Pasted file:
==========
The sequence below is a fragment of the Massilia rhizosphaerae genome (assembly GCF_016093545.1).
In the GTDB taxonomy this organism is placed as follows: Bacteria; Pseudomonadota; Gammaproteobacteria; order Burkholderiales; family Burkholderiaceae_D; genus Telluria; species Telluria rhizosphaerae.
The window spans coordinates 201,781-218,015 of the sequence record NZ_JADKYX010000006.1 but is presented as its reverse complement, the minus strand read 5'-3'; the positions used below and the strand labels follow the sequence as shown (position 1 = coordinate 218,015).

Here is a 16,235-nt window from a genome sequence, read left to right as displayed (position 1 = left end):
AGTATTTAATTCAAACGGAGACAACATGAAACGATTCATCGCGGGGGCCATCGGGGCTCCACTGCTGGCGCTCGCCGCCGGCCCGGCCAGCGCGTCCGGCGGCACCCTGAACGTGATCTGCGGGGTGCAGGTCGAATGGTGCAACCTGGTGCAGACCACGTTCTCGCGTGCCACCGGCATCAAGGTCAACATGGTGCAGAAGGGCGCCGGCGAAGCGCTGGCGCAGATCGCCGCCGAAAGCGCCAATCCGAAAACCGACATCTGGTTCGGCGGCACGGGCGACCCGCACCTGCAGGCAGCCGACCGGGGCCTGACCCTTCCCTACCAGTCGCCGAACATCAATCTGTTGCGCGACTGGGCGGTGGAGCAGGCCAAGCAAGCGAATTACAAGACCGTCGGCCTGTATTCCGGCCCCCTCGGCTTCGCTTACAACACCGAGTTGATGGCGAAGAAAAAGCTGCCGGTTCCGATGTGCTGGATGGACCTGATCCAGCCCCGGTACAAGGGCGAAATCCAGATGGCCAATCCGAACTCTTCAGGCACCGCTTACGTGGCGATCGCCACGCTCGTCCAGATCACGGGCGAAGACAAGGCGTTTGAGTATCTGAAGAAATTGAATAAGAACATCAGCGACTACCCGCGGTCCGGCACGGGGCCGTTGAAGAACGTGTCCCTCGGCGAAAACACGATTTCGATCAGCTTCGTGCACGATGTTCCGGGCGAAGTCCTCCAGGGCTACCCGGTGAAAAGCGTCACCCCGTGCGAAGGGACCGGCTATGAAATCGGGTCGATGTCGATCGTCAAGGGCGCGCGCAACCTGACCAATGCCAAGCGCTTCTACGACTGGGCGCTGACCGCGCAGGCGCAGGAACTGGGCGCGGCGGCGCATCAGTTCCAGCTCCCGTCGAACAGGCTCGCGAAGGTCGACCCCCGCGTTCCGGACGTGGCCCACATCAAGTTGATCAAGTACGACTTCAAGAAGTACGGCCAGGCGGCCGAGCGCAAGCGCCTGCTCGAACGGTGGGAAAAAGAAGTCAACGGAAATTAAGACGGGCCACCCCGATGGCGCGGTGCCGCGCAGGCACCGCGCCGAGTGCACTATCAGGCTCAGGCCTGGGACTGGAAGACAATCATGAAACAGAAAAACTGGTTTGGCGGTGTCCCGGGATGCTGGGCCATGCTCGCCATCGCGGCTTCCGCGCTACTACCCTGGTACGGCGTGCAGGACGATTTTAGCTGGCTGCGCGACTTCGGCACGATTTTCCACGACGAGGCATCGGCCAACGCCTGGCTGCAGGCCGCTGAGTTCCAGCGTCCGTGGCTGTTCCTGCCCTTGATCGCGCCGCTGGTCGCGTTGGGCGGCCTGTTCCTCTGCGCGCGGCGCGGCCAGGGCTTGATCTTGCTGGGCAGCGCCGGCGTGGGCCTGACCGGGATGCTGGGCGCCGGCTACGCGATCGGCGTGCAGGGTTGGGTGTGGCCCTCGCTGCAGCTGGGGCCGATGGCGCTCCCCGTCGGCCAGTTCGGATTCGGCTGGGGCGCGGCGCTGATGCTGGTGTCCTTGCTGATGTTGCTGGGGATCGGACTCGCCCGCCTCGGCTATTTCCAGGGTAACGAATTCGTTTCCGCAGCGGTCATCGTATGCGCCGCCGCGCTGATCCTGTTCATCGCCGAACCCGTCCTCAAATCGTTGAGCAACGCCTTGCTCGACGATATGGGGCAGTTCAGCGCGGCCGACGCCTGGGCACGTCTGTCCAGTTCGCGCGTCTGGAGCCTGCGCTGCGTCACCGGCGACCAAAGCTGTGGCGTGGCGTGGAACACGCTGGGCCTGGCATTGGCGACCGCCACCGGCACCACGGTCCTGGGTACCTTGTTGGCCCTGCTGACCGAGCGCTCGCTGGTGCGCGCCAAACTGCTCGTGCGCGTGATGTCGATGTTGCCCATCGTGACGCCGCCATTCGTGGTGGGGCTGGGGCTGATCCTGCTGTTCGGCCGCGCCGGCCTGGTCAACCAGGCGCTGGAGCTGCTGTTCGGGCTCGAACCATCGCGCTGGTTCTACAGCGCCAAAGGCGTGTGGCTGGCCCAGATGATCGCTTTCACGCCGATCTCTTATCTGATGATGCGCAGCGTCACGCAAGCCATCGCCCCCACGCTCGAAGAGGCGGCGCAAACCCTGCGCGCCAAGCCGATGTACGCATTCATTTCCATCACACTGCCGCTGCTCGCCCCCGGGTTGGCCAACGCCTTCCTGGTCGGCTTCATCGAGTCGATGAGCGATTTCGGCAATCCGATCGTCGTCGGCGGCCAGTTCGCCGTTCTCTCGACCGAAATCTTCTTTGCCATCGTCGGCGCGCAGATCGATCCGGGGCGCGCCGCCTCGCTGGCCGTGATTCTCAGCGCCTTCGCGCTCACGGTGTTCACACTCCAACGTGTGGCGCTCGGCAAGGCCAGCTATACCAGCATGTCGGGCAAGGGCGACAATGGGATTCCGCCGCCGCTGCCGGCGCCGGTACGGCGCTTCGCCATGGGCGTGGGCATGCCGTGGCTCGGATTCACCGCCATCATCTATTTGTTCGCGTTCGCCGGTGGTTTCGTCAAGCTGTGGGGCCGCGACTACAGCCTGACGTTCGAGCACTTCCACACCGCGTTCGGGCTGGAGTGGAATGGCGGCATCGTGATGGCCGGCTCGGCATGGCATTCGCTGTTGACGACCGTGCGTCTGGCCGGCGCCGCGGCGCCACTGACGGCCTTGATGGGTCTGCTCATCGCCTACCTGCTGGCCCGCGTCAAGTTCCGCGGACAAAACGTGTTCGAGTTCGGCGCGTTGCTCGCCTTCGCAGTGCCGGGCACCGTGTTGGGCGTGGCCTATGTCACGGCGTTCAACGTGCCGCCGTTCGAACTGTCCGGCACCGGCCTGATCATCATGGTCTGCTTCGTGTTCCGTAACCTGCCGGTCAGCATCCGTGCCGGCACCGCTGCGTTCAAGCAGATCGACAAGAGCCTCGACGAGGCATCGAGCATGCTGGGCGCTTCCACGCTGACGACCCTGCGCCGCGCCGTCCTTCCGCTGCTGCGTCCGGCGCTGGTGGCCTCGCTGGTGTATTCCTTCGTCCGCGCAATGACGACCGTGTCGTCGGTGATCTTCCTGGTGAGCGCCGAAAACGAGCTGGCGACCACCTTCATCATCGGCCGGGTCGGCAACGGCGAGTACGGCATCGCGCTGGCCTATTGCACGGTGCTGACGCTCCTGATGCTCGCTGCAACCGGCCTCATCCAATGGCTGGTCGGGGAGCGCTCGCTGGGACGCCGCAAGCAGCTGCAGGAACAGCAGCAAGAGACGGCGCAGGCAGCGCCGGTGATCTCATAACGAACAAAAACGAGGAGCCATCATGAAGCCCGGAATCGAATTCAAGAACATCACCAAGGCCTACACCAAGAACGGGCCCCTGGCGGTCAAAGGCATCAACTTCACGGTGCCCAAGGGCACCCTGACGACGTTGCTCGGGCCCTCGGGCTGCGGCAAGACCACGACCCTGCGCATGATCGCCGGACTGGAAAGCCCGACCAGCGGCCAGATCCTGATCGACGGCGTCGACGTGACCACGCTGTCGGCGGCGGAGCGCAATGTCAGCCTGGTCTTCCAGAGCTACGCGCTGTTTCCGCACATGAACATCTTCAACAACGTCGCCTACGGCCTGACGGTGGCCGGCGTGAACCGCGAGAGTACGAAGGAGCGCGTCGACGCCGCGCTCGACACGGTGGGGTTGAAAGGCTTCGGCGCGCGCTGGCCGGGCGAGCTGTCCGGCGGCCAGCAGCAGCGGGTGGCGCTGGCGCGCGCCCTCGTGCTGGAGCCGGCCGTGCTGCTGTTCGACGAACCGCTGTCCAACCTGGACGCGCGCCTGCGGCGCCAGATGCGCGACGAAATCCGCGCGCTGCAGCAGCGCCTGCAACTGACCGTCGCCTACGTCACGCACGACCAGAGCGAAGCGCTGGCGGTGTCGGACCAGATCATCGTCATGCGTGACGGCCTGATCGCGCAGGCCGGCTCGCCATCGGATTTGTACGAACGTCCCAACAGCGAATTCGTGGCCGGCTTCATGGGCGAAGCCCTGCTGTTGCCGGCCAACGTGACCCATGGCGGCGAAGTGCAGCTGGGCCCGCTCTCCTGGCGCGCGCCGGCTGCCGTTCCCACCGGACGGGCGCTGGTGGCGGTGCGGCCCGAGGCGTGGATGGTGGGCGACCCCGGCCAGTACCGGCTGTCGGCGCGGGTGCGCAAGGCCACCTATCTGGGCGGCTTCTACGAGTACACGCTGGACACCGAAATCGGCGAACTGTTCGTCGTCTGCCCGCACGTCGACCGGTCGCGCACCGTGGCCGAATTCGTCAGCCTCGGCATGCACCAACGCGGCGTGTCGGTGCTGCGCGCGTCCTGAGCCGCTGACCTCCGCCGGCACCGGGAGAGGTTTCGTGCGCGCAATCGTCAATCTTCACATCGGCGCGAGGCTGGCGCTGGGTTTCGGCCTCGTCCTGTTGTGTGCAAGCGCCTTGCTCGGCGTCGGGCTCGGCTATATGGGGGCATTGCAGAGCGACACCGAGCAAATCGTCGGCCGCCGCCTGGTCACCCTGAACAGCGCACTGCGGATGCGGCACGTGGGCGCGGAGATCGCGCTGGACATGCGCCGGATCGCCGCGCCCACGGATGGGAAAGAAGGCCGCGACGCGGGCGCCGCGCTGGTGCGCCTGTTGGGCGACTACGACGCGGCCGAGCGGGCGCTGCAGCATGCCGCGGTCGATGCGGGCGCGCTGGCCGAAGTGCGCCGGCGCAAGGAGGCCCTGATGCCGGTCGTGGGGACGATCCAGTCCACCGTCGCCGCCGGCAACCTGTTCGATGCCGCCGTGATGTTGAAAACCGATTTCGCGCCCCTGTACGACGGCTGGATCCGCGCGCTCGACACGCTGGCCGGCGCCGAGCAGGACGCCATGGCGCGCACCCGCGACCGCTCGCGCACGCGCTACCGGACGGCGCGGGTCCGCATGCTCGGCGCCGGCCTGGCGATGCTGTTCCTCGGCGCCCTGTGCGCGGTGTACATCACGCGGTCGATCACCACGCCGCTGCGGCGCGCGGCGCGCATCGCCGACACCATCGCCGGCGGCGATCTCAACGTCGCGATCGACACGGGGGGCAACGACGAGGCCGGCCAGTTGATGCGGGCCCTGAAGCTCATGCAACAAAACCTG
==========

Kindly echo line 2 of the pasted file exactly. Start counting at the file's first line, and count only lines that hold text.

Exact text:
In the GTDB taxonomy this organism is placed as follows: Bacteria; Pseudomonadota; Gammaproteobacteria; order Burkholderiales; family Burkholderiaceae_D; genus Telluria; species Telluria rhizosphaerae.